Erika Byler '18
Bluffton student explores ministry during summer program
Erika Byler ’18, a communication major from Shipshewana, Ind., found her calling this summer through the Ministry Inquiry Program. It just wasn’t the calling most participants find during the program, a collaboration between Mennonite Church USA and the Mennonite colleges.
“I wasn’t sure if I was feeling called to the ministry or just to the program, so I decided to try it out,” said Byler. “At this point in my life, pastoring is not for me.”
While Byler learned she isn’t currently cut out to lead a church, she did find a renewed passion for teaching and theatre, and she developed a new appreciation for other forms of ministry.
“The program gave me the chance to explore. I’ve been the worship leader a few times, I’ve helped with music and I’m doing young adult events,” said Byler. “These are all forms of ministry that I didn’t really think much about before."
Byler completed the 11-week program at Hesston Mennonite Church in Hesston, Kan. She became familiar with the congregation while earning her associate’s degree at Hesston College.
The most nerve-racking part of the experience was giving the sermon near the middle of the program. With the church focusing on the theme of community for the summer, Byler chose to preach on 1st Corinthians 12:12-26. The experience was both terrifying and exhilarating.
“I’m very comfortable acting or singing, but I’m not very comfortable with public speaking,” explained Byler. “A sermon is much more personal than even a persuasive speech given in class. I put so much thought and prayer into what I was saying.”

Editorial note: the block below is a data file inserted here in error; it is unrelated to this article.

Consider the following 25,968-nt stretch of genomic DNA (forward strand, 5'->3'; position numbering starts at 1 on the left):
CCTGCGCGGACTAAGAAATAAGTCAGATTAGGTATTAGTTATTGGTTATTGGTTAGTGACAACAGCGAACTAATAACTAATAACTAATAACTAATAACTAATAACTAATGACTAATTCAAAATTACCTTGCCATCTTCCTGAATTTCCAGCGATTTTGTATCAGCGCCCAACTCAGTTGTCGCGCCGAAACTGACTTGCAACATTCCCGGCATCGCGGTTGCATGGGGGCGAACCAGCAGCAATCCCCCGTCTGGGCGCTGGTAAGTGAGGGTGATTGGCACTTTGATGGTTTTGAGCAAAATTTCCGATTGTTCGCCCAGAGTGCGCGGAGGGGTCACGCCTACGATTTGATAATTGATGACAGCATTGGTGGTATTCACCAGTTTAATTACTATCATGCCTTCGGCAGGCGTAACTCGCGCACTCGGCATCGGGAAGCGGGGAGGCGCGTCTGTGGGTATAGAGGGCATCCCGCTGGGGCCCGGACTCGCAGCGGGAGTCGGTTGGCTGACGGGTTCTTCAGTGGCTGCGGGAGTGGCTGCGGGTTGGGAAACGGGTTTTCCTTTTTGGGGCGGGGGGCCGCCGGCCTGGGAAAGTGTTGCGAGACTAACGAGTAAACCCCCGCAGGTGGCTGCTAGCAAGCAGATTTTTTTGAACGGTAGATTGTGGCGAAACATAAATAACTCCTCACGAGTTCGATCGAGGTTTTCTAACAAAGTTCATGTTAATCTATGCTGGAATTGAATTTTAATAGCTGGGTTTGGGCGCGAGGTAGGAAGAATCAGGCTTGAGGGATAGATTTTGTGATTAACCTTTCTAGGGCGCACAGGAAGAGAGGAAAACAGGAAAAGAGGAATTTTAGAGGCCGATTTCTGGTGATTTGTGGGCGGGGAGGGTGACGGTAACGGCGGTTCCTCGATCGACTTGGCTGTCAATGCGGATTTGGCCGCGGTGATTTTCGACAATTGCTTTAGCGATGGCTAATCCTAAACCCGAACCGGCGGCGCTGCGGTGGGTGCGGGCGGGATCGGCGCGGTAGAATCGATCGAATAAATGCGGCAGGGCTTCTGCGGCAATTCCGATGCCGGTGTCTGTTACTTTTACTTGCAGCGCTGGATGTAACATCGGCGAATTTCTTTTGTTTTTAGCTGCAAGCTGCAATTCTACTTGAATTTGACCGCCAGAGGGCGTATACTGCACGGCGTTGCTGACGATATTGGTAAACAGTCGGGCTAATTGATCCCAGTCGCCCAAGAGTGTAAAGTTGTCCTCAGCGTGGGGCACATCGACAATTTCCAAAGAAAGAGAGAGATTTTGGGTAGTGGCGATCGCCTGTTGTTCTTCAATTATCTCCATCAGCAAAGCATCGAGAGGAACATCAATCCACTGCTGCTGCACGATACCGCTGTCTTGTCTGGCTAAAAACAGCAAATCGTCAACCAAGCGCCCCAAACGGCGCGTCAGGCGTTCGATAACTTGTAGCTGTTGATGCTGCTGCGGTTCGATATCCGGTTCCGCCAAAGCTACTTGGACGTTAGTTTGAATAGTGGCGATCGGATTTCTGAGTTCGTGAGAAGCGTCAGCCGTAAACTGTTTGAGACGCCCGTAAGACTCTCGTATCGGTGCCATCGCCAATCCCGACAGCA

On top of giving the sermon, Byler was put in charge of developing programs for college-age youth to connect over the summer. On Mondays she led a Bible study and on Wednesdays she planned a social activity such as game night or community potlucks.
“I was given a little bit of guidance but I was pretty much given free rein. It was a learning experience. Usually I have clear cut assignments and I just need to make sure I get them done and turned in. That hasn’t been the case this summer,” explained Byler.
Along with growing spiritually and professionally this summer, she’s also grown personally. MIP participants typically live with a host family; however, Byler and another student house sat for their hosts for a month while they went on a trip to visit family.
“We had to take responsibility for the house: watering flowers, feeding chickens, buying groceries. Sometimes we would forget to buy certain things so we would eat a lot of eggs,” Byler joked. “They had chickens so we had an endless supply of eggs.”
With a clearer sense of vocational direction and the opportunity to practice new life skills, Byler says she feels much more prepared for graduating in a year and living on her own.
“I realized fairly quickly that I didn’t want to be a pastor, but I’ve learned about myself and ministry and it’s been a really valuable experience,” Byler said.
The program provides students a first-hand opportunity to experience ministry for 11 weeks during the summer. Working under the supervision of an experienced pastor, participants become involved in many areas of their designated church.